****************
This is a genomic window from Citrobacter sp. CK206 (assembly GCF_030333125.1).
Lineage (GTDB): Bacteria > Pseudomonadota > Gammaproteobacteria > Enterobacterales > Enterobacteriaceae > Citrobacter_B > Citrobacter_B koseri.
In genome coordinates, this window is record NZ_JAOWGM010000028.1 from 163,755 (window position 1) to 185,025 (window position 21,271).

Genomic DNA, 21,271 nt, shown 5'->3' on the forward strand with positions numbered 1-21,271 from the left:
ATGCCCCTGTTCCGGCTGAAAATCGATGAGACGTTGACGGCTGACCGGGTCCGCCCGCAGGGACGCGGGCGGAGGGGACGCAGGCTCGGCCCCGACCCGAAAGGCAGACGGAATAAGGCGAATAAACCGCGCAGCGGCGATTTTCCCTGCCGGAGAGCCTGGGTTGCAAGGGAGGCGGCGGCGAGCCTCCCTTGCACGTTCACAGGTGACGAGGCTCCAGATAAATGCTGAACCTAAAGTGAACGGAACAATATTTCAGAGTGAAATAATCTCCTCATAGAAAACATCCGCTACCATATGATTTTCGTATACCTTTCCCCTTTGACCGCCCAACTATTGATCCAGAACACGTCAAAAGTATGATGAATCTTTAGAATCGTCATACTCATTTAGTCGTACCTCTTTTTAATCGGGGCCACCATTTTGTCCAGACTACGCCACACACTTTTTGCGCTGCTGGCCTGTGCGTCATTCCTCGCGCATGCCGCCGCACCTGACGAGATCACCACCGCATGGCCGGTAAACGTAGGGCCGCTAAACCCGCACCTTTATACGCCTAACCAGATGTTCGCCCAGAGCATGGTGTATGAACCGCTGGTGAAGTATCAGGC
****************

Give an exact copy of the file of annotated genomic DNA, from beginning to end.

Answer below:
This is a genomic window from Citrobacter sp. CK206 (assembly GCF_030333125.1).
Lineage (GTDB): Bacteria > Pseudomonadota > Gammaproteobacteria > Enterobacterales > Enterobacteriaceae > Citrobacter_B > Citrobacter_B koseri.
In genome coordinates, this window is record NZ_JAOWGM010000028.1 from 163,755 (window position 1) to 185,025 (window position 21,271).

Genomic DNA, 21,271 nt, shown 5'->3' on the forward strand with positions numbered 1-21,271 from the left:
ATGCCCCTGTTCCGGCTGAAAATCGATGAGACGTTGACGGCTGACCGGGTCCGCCCGCAGGGACGCGGGCGGAGGGGACGCAGGCTCGGCCCCGACCCGAAAGGCAGACGGAATAAGGCGAATAAACCGCGCAGCGGCGATTTTCCCTGCCGGAGAGCCTGGGTTGCAAGGGAGGCGGCGGCGAGCCTCCCTTGCACGTTCACAGGTGACGAGGCTCCAGATAAATGCTGAACCTAAAGTGAACGGAACAATATTTCAGAGTGAAATAATCTCCTCATAGAAAACATCCGCTACCATATGATTTTCGTATACCTTTCCCCTTTGACCGCCCAACTATTGATCCAGAACACGTCAAAAGTATGATGAATCTTTAGAATCGTCATACTCATTTAGTCGTACCTCTTTTTAATCGGGGCCACCATTTTGTCCAGACTACGCCACACACTTTTTGCGCTGCTGGCCTGTGCGTCATTCCTCGCGCATGCCGCCGCACCTGACGAGATCACCACCGCATGGCCGGTAAACGTAGGGCCGCTAAACCCGCACCTTTATACGCCTAACCAGATGTTCGCCCAGAGCATGGTGTATGAACCGCTGGTGAAGTATCAGGC